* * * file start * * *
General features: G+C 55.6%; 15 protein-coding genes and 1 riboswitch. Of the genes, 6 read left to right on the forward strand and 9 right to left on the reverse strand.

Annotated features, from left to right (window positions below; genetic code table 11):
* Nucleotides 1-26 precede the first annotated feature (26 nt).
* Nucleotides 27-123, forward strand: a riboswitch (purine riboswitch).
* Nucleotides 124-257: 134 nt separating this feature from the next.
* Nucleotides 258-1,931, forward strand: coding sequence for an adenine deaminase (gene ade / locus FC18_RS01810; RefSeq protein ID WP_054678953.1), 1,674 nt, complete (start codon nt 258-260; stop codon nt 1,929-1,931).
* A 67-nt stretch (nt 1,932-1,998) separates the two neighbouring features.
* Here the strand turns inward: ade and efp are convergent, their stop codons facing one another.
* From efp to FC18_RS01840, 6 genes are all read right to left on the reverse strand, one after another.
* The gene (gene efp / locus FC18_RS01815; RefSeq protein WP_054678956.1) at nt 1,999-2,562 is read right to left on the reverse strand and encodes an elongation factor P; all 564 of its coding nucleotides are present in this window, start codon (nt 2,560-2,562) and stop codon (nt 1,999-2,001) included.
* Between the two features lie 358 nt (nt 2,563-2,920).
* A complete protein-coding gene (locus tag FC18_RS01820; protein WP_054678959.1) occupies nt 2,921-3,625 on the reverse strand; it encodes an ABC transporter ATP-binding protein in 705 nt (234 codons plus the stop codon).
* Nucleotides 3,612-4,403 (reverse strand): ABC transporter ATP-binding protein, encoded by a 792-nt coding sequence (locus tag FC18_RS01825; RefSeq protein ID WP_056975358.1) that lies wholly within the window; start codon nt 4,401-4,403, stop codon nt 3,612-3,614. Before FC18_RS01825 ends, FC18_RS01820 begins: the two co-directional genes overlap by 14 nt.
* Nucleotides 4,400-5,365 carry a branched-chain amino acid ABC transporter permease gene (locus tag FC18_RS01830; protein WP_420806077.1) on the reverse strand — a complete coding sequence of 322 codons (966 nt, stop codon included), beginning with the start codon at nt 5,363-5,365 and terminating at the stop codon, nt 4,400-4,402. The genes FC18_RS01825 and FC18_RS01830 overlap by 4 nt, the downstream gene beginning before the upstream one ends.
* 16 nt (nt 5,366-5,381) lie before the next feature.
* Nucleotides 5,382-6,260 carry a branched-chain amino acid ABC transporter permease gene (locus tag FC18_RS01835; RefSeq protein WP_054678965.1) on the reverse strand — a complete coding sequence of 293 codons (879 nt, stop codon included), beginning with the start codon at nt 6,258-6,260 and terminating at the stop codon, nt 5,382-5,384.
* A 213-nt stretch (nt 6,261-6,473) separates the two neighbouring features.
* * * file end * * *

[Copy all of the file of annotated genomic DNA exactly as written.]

General features: G+C 55.6%; 15 protein-coding genes and 1 riboswitch. Of the genes, 6 read left to right on the forward strand and 9 right to left on the reverse strand.

Annotated features, from left to right (window positions below; genetic code table 11):
* Nucleotides 1-26 precede the first annotated feature (26 nt).
* Nucleotides 27-123, forward strand: a riboswitch (purine riboswitch).
* Nucleotides 124-257: 134 nt separating this feature from the next.
* Nucleotides 258-1,931, forward strand: coding sequence for an adenine deaminase (gene ade / locus FC18_RS01810; RefSeq protein ID WP_054678953.1), 1,674 nt, complete (start codon nt 258-260; stop codon nt 1,929-1,931).
* A 67-nt stretch (nt 1,932-1,998) separates the two neighbouring features.
* Here the strand turns inward: ade and efp are convergent, their stop codons facing one another.
* From efp to FC18_RS01840, 6 genes are all read right to left on the reverse strand, one after another.
* The gene (gene efp / locus FC18_RS01815; RefSeq protein WP_054678956.1) at nt 1,999-2,562 is read right to left on the reverse strand and encodes an elongation factor P; all 564 of its coding nucleotides are present in this window, start codon (nt 2,560-2,562) and stop codon (nt 1,999-2,001) included.
* Between the two features lie 358 nt (nt 2,563-2,920).
* A complete protein-coding gene (locus tag FC18_RS01820; protein WP_054678959.1) occupies nt 2,921-3,625 on the reverse strand; it encodes an ABC transporter ATP-binding protein in 705 nt (234 codons plus the stop codon).
* Nucleotides 3,612-4,403 (reverse strand): ABC transporter ATP-binding protein, encoded by a 792-nt coding sequence (locus tag FC18_RS01825; RefSeq protein ID WP_056975358.1) that lies wholly within the window; start codon nt 4,401-4,403, stop codon nt 3,612-3,614. Before FC18_RS01825 ends, FC18_RS01820 begins: the two co-directional genes overlap by 14 nt.
* Nucleotides 4,400-5,365 carry a branched-chain amino acid ABC transporter permease gene (locus tag FC18_RS01830; protein WP_420806077.1) on the reverse strand — a complete coding sequence of 322 codons (966 nt, stop codon included), beginning with the start codon at nt 5,363-5,365 and terminating at the stop codon, nt 4,400-4,402. The genes FC18_RS01825 and FC18_RS01830 overlap by 4 nt, the downstream gene beginning before the upstream one ends.
* 16 nt (nt 5,366-5,381) lie before the next feature.
* Nucleotides 5,382-6,260 carry a branched-chain amino acid ABC transporter permease gene (locus tag FC18_RS01835; RefSeq protein WP_054678965.1) on the reverse strand — a complete coding sequence of 293 codons (879 nt, stop codon included), beginning with the start codon at nt 6,258-6,260 and terminating at the stop codon, nt 5,382-5,384.
* A 213-nt stretch (nt 6,261-6,473) separates the two neighbouring features.